determined not to slip quietly into retirement
Less than a fortnight after he suggested that he
still hoped to return to Channel 4 Racing, John McCririck burned his bridges
with the station on Wednesday when he announced that he is to sue both the
broadcaster and the producer of its racing coverage for a total of £3m in
lost earnings and punitive damages.
McCririck has been one of the most
visible and recognisable faces of racing among the wider public since making
his debut as Channel 4's reporter in the betting ring in 1983. He has also
achieved further celebrity, and notoriety, via appearances on reality
television shows including Wife Swap and Celebrity Big Brother.
He was dropped from Channel 4's presenting
team and replaced by Tanya Stevenson when the broadcaster chose IMG Sports
Media to replace Highflyer as its production company for racing, following its
acquisition of a monopoly on terrestrial coverage of the sport from January
After such an eccentric and
florid broadcasting career, it would have been a mistake to expect McCririck to
slip quietly into retirement. He also has a reputation as a man who harbours
grudges. Nonetheless, both the vehemence of his attack on Channel 4 and IMG,
and the size of his claim, seem surprising given that he recently described his
long career at the station as "a privilege".
In a statement to the
Press Association, McCririck alleged that he had been sacked as a result of
"After 29 years with Channel 4 Racing, on a rolling annual
contract, I have been sacked without any consultation or cogent explanation,"
McCririck said. "I am 72. For the loss of future earnings, future earnings,
unfair career damaging, public humiliation, stress and mental anguish, I will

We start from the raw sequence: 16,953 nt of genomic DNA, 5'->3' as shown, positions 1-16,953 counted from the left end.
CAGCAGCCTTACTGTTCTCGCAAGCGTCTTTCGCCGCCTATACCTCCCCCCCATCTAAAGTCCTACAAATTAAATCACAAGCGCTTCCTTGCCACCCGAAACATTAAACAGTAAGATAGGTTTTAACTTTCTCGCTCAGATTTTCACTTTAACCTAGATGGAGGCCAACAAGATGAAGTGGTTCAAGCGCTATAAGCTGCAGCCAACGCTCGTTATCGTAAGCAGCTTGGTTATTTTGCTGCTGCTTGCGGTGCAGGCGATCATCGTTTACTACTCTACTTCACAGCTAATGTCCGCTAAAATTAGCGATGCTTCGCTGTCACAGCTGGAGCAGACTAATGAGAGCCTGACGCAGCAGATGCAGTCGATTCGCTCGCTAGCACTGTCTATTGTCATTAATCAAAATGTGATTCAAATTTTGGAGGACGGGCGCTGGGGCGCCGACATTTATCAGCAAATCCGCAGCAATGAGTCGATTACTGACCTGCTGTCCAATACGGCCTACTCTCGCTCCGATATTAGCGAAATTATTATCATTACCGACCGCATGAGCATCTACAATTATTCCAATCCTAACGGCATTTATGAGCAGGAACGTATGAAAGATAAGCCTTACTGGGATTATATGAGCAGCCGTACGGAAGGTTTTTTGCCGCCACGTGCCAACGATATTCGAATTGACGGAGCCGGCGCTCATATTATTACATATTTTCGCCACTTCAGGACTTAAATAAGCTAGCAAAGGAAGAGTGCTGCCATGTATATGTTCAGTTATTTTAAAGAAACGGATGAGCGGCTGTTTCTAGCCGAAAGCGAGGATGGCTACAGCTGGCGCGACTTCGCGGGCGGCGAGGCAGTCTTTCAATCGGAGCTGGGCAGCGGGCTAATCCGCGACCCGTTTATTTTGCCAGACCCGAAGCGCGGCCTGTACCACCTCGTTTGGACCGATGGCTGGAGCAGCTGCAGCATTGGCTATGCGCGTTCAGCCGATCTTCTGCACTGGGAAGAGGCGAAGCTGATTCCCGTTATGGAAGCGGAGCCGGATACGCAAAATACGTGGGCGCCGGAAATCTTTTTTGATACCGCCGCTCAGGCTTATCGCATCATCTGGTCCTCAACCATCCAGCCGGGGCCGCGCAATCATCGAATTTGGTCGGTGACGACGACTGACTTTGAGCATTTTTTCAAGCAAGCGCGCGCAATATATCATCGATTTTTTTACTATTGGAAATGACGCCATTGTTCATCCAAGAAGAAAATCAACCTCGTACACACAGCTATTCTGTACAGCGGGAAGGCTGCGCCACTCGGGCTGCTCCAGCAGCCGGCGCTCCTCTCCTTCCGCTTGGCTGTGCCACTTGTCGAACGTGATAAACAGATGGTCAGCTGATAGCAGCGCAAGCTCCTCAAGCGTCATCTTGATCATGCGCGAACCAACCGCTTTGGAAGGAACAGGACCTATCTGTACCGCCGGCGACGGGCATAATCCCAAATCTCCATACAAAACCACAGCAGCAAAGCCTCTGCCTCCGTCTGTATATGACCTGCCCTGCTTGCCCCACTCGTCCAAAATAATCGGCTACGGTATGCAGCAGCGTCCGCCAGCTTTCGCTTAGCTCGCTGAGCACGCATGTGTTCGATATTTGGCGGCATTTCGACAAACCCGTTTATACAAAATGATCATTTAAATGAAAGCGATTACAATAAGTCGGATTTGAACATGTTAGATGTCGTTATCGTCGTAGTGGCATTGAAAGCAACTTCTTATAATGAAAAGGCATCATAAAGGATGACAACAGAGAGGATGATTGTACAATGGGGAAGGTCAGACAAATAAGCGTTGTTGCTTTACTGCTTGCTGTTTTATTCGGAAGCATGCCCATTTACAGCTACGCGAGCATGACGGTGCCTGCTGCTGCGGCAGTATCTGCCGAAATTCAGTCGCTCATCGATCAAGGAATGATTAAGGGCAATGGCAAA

be seeking £500,000.
"Ageism is illegal. For tens of thousands of
employees it has become the feared scourge of our society. This litigation
should prove to be a watershed.
"I am seeking a further exemplary,
punitive £2.5m, part of which will be donated to charitable organisations
helping to prevent negative prejudice in the workplace."
As with so
much where McCririck is concerned, his statement manages to blur the line
between rhetorical bluster and the true depth of his convictions. Court cases
can be almost as unpredictable as horse races, but any bookie offering a price
on his chance of success, or a settlement at anything like the £3m he is
claiming for, would make him significant odds-against.
Given that his
lawyers will not be sending him a bill, McCririck may regard the action as a
bet to nothing, but should it ever come to a full hearing, he may also see it
as one more chance to play to the gallery. It is an opportunity he would be
unlikely to spurn.
Channel 4 responded by saying it is "grateful" to
McCririck for his contribution to its racing coverage, but added that "we
reject the suggestions that discrimination on the basis of age played any part
in the decision not to renew his freelance contract and we will be vigorously
defending this claim."
McCririck has engaged both a solicitor and a QC
prepared to work on his case on a no win, no fee basis. Stephen Beverley, his
solicitor, has served papers on David Abraham, Jay Hunt and Jamie Aitchison,
C4's chief executive, creative officer and sports editor respectively, and Carl
Hicks, the executive producer of IMG Sports Media, seeking "full disclosure of
all documents , phone records and emails" relating to the decision not to renew